The genius-mobile

42

Dear Artist,

In an effort to boost creativity, I’ve begun an experiment in which I expose myself to only genius-level music. For example, in my car, I switched permanently to the Beatles channel. Now, I zip around town in my genius-mobile, immersed and ever-renewed, in awe and inspired by the greatest ideas, compositions, melodies, arrangements, instrumentation, imagination and joy from the most familiar and also constantly expanding musical art of my life. I called my brother Dave, a rock musician and Beatles zealot-in-arms, to give him the news. “Good,” he said. “Dad listened almost exclusively to Baroque music — and the Beatles are our Bach.”

Odds and Ends, 1938-39 Oil on canvas by Emily Carr (1871-1945)

Odds and Ends, 1938-39
Oil on canvas
by Emily Carr (1871-1945)

Recently, Paul McCartney, in an interview, said, “Thank goodness most of our songs were about love.” Now in his late 70s, he seems relieved that his artistic contribution has skewed towards the most positive and productive of human truths. “‘All You Need is Love’, John’s ‘Give Peace a Chance’ and such…I’m glad our songs weren’t all about the world being a terrible place…or about telling the kids to leave their parents.” I pulled the genius-mobile into the driveway, un-clicked my seatbelt and cranked ‘Let It Be.’ I thought about all the works of art that have remained beloved over the centuries. Have most of them — the ones that have endured — spread a message, essentially, of love?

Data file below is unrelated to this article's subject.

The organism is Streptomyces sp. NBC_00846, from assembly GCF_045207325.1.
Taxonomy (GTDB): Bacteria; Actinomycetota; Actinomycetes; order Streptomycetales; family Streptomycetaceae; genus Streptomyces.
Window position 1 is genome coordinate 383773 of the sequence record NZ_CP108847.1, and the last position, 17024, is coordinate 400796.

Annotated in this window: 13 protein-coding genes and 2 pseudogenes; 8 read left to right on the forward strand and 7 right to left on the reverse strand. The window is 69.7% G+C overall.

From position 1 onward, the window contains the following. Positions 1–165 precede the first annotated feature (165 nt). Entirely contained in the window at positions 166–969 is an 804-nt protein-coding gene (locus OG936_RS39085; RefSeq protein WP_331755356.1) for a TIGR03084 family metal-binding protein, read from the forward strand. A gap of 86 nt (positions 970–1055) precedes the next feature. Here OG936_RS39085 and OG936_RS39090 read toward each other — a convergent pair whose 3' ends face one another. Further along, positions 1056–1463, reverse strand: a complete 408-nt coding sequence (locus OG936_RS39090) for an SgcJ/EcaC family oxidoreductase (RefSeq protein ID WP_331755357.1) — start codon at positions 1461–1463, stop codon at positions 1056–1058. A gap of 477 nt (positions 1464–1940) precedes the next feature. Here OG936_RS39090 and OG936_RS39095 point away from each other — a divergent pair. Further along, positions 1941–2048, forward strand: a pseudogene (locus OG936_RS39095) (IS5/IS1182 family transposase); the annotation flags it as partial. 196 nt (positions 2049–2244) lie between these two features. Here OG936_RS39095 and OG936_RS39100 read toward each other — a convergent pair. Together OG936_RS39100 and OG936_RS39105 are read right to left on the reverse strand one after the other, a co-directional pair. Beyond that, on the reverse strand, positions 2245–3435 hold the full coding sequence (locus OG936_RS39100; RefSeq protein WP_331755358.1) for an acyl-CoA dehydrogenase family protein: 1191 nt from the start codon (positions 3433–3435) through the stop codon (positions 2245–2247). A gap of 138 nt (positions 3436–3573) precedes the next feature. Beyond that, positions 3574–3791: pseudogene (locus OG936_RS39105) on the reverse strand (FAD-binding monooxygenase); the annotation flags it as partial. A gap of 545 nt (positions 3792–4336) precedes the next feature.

Sombreness Sunlit, 1939-1940 oil on canvas by Emily Carr

Sombreness Sunlit, 1938-1940
oil on canvas
by Emily Carr

After only a few weeks of genius-mobiling, my experiment has begun to take hold of the rest of my life. Instead of pulling constantly from the gluttonous buffet of information and media available to accompany painting, walking, driving, eating, resting and loving, I’ve reduced my noises to the naturally occurring ones in the garden and, for now, the Beatles. I’m transforming my life into a genius-mobile, in the hope of directing every nook and cranny towards excellence, creativity, ideas, joy, inspiration and love. Perhaps, if I’m lucky, I might catch some genius.

Sincerely,

Sara